The post-war Jewish assets held by the Jordanian administrator General were transferred to the Israeli administrator General, in accordance with the law.[3] In September 1972, the Israeli administrator General released ownership of the land to its owners, the Sephardic Community Committee in Jerusalem and the Knesset of Israel. The legal reason for this was that the ownership of the dedications remained the same because Jordan did not expropriate the land but appointed the "General administrator of the UN" in charge of it.[4] In 1982, the two committees filed a lawsuit to realize their ownership of 17 apartments built in the area. As part of the legal proceedings, the parties reached an agreement, which was given the force of a judgment, according to which the Arab residents recognize the ownership of the place by the Jewish committees and at the same time the tenants will be granted "Assisted living" status. According to which it is their duty to pay rent to the committees and maintain the property properly. The residents of the houses strongly claimed that the agreement was signed behind their backs and that they were not even aware of it. In 1993, the committees filed a lawsuit to evict the residents from the apartments, claiming that they had lost "Assisted living" status because they didn't pay rent , and some didn't even maintain the properties properly and made changes in the structures without a permit.[5 1]

In 1997, a Palestinian named Hajazi filed a claim for ownership of part of the building, but the court rejected his claim.[5] Hajazi appealed to the Supreme Court and his appeal was dismissed[6] At the same time, claims by some Palestinian residents to repeal the 1982 agreement were rejected in court, which ruled that the agreement was binding.[5 2] As a result, in 1998 a police force evacuated the Arab tenants from the neighborhood, and Jewish tenants entered.[2 2] the act provoked a worldwide protest.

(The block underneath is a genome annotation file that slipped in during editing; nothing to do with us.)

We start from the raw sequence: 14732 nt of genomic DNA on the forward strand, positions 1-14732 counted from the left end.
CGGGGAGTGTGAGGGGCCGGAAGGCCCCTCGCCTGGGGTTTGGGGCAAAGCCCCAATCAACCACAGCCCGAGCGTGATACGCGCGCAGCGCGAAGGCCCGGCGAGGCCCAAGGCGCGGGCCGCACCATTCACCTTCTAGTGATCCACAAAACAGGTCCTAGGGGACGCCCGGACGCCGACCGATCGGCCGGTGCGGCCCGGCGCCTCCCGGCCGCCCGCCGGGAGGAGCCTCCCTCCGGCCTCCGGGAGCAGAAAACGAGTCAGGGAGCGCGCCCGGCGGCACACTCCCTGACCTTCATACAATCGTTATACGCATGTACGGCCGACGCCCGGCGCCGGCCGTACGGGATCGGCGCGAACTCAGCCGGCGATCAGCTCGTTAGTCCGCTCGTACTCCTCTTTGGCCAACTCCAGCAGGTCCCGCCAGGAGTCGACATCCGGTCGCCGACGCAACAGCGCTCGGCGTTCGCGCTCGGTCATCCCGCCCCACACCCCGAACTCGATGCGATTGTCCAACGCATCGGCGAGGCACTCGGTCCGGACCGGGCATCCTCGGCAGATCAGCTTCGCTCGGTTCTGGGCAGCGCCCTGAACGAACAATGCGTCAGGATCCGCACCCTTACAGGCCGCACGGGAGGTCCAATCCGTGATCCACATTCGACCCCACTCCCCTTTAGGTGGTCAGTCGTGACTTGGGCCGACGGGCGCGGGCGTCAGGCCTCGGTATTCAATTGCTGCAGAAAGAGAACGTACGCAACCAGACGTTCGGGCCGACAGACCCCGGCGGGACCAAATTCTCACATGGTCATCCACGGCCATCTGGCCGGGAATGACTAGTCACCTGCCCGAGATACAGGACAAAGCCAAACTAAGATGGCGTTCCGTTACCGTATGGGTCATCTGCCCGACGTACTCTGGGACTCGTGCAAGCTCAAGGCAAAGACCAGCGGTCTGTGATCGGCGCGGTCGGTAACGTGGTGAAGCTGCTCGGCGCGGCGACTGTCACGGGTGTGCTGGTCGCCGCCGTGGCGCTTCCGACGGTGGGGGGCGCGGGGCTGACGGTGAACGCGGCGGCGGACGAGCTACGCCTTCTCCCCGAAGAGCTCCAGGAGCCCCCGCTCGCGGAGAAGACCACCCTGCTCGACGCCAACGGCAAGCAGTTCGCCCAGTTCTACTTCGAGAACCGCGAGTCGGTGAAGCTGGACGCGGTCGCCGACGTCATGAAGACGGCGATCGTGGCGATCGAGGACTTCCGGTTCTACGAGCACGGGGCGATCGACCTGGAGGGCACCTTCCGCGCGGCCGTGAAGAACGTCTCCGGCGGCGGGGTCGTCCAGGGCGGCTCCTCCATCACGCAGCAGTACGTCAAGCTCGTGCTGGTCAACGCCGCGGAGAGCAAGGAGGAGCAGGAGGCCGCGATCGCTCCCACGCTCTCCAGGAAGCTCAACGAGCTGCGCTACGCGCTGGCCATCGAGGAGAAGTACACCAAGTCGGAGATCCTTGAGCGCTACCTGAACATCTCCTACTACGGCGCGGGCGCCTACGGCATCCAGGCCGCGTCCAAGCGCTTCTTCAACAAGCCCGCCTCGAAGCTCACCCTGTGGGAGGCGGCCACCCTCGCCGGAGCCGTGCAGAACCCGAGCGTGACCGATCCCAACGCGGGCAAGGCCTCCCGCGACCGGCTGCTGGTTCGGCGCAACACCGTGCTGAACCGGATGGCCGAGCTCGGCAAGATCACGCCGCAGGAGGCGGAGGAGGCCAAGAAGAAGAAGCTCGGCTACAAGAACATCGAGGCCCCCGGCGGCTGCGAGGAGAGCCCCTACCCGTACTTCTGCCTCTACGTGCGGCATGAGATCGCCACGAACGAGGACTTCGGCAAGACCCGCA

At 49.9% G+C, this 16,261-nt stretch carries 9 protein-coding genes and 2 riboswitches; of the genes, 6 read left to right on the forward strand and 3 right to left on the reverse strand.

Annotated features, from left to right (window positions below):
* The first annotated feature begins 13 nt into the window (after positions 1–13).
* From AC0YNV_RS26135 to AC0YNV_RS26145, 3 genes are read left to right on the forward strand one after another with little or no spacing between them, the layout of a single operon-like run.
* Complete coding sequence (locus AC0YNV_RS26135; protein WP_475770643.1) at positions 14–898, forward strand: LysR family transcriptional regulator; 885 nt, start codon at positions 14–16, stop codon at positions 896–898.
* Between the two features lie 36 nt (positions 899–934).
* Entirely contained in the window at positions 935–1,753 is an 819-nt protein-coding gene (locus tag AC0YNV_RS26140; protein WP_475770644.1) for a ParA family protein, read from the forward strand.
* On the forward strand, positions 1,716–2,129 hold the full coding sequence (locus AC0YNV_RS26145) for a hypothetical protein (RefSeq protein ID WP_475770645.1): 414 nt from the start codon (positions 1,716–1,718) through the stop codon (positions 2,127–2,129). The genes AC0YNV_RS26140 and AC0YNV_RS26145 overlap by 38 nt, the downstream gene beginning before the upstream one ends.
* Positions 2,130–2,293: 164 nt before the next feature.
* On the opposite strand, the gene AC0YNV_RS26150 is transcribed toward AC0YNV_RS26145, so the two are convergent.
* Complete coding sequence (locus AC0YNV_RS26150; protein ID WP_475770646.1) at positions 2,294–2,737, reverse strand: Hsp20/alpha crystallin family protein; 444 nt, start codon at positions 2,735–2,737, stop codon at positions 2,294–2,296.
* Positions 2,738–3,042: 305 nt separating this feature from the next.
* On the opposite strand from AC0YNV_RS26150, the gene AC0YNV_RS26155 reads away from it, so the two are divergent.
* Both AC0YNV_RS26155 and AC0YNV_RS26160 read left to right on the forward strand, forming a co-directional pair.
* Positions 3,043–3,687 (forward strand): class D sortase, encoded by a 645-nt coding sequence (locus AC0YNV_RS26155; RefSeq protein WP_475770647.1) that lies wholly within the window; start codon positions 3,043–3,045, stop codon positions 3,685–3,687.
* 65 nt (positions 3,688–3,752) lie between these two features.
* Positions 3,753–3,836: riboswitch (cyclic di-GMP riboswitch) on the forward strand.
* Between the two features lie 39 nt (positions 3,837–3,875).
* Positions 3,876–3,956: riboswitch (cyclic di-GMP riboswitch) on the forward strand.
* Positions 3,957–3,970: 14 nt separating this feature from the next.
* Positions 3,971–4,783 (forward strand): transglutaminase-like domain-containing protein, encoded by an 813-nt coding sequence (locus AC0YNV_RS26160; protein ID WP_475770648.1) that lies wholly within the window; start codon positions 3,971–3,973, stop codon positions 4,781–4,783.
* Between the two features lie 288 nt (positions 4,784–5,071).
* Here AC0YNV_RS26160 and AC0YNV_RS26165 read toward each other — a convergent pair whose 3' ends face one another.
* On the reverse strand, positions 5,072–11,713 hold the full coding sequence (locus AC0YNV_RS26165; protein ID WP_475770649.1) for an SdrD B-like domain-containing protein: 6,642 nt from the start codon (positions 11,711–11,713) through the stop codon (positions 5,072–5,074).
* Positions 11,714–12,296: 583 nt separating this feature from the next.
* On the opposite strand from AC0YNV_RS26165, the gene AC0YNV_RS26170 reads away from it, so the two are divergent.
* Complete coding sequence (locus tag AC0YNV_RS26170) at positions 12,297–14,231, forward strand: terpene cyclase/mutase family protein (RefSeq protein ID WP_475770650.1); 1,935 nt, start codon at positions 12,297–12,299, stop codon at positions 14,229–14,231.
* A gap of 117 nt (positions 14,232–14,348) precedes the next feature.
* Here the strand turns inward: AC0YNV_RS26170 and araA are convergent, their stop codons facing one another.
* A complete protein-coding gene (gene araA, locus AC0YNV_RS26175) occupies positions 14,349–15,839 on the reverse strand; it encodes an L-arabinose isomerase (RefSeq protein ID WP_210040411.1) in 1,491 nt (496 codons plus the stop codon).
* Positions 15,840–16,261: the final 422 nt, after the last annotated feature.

References

  1. ^ קלוגר, בנימין (1981). ירושלים שכונות סביב לה. Israil: משרד התעשייה מסחר ותיירות. ISSN 0334-2549.
  2. ^ שלושה יהודים נהרגו בהתקפה על שכ' שמעון הצדיק, דבר, 8 בינואר 1948
  3. ^ על פי "חוק הסדרי משפט ומנהל (נוסח משולב) תש"ל 1970
  4. ^ נדב שרגאי, תוכנית: תושביה הערבים של שכונת שמעון הצדיק יפונו מבתיהם, באתר הארץ, 11 באוקטובר 2001
  5. ^ ת"א (מחוזי י-ם) 1465/97 חג'אזי דרוויש סולימאן נ' ועד עדת הספרדים בירושלים (נבו 30.03.2005), www.nevo.co.il
  6. ^ ע"א 4126/05 סולימאן דרויש חג'אזי נ' ועד עדת הספרדים (נבו 20.06.2006), www.nevo.co.il
  1. ^ יצחק רייטר וליאור להרס, שיח' ג'ראח – הערכת מצב, באתר מכון ירושלים למחקרי מדיניות, 2010
  2. ^ יצחק רייטר וליאור להרס, שיח' ג'ראח – הערכת מצב, באתר מכון ירושלים למחקרי מדיניות, 2010

Coordinates: 31°47′32.6″N 35°13′51.46″E / 31.792389°N 35.2309611°E / 31.792389; 35.2309611